• Create a gratitude jar, putting memories, reflections and lessons learned from those things being released or honored. Write them on small pieces of paper and put them in a jar for future reflections. That jar can be kept in a sacred place or an altar to be used in future work.
  • Create a transition piece to carry in a pocket or wear, to support positive release and restoration for a new journey. This can be done with amulets, stones, or sigils, or it could also be done with some type of craft project decorated by hand.
  • Cut cords.
  • Lean into community and share space that reinforces who individuals are today as a result of what they have learned.
  • Have a ritual, ceremony or celebration to mark a new time. Use this as a distinguishing point between then and now. This can be for any situation – big, small, or symbolic.

My own reflections of this bring me to a place of considering the balance between honoring and saying goodbye to certain things that have held so much space in my heart and mind this past year. Political fears, release of relationships, and the death of some unhealthy habits are on my list of Samhain time reflections. I am also carving out a space in time to acknowledge and say goodbye to the creeping imposter syndrome that has followed me for years. Time to let that go, too, and then celebrate.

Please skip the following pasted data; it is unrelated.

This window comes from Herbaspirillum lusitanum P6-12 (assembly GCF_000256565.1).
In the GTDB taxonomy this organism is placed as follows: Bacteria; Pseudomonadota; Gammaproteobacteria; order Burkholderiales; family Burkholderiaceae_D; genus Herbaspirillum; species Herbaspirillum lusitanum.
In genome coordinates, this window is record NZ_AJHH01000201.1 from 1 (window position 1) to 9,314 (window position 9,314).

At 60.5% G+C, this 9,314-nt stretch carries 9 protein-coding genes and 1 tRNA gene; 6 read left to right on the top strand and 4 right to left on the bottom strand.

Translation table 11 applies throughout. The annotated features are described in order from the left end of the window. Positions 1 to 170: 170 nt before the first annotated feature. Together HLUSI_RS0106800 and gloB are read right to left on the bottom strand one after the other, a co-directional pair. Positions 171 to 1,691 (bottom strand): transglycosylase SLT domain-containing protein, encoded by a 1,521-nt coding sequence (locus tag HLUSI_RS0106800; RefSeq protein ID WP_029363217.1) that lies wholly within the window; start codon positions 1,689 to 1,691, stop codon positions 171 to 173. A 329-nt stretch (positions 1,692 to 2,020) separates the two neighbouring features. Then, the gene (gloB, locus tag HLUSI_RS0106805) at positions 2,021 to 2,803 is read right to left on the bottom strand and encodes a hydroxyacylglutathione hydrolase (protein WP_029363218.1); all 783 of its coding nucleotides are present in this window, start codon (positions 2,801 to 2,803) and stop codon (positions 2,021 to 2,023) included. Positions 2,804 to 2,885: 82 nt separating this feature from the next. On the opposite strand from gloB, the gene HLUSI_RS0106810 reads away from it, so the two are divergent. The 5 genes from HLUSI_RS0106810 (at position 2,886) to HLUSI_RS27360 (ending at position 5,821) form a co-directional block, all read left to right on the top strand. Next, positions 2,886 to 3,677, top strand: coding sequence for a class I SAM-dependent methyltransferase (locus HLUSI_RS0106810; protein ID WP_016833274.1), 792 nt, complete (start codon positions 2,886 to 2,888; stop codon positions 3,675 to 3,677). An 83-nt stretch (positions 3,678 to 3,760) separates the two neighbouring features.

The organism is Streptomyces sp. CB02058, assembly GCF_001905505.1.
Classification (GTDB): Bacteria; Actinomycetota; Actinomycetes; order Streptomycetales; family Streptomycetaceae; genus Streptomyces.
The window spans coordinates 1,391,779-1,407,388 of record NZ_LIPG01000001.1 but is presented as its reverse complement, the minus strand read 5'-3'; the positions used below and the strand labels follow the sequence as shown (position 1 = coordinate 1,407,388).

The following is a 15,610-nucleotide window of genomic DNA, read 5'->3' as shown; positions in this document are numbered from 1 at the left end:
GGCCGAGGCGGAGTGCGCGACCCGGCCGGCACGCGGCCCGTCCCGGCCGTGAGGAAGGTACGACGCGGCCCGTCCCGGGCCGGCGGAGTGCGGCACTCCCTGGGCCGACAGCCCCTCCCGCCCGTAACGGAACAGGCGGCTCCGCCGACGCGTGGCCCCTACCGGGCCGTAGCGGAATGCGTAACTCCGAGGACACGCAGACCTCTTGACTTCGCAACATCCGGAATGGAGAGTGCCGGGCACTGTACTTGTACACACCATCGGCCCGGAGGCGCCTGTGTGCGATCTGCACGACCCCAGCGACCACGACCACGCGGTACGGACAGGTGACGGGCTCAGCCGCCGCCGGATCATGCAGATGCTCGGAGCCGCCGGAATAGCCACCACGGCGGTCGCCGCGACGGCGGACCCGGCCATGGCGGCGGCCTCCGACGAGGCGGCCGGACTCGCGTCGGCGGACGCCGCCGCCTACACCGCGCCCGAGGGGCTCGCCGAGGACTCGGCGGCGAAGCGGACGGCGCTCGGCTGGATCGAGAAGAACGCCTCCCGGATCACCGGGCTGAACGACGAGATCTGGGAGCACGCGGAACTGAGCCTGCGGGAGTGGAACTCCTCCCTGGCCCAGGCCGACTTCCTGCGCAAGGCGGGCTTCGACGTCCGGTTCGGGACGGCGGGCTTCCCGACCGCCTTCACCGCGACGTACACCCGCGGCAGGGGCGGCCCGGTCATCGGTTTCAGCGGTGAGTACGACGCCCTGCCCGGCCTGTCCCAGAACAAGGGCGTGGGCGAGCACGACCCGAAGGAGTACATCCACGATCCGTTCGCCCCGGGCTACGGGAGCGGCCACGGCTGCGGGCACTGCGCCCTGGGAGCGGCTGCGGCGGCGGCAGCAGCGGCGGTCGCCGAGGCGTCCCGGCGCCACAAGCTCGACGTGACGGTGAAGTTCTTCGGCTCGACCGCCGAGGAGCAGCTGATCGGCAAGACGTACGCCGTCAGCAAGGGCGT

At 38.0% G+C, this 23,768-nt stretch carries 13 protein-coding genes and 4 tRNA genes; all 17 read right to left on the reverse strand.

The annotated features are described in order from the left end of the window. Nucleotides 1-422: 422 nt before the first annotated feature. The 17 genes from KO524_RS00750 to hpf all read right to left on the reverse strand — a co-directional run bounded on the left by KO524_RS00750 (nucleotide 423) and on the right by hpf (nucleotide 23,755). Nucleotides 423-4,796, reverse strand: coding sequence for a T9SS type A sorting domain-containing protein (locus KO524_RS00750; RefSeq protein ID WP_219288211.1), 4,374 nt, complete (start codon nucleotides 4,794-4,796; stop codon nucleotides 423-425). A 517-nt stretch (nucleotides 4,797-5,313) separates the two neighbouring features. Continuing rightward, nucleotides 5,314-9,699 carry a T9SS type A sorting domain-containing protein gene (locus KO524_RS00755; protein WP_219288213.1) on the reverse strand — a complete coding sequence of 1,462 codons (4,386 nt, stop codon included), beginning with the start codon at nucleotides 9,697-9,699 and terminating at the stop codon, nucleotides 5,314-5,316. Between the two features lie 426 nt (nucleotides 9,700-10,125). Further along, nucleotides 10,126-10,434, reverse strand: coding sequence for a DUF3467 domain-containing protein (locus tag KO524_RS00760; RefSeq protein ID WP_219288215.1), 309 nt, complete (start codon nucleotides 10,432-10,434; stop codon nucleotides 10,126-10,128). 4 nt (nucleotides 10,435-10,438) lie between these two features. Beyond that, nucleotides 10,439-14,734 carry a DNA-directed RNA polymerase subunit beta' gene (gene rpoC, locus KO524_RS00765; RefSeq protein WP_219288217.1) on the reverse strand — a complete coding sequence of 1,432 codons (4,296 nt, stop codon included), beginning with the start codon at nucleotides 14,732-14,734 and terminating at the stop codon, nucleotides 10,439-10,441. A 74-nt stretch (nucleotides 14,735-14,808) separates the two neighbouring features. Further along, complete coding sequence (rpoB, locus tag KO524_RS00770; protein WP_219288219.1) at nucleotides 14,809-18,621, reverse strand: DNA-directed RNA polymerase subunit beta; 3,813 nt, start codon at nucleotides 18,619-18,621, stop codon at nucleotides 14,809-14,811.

When contemplating our Samhain celebrations this year, let’s inspire one another to dig a little deeper into the many ways we can honor and release those things that we are ready to let go of, and invite in the change that we are seeking in the coming year.

May this Samhain be full of positive endings and beginnings, reflections, Witchy-ness, new memories, and community. And may the ancestors continue to support our journeys.

 

Crystal Blanton

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Crystal Blanton writes the monthly TWH column. She is an activist, writer, priestess, mother, wife and Licensed Clinical Social Worker in the California. She has published two books "Bridging the Gap" and "Pain and Faith in a Wiccan World," and was the editor of the anthology "Shades of Faith; Minority Voices in Paganism." She also writes for the magazine Sage Woman.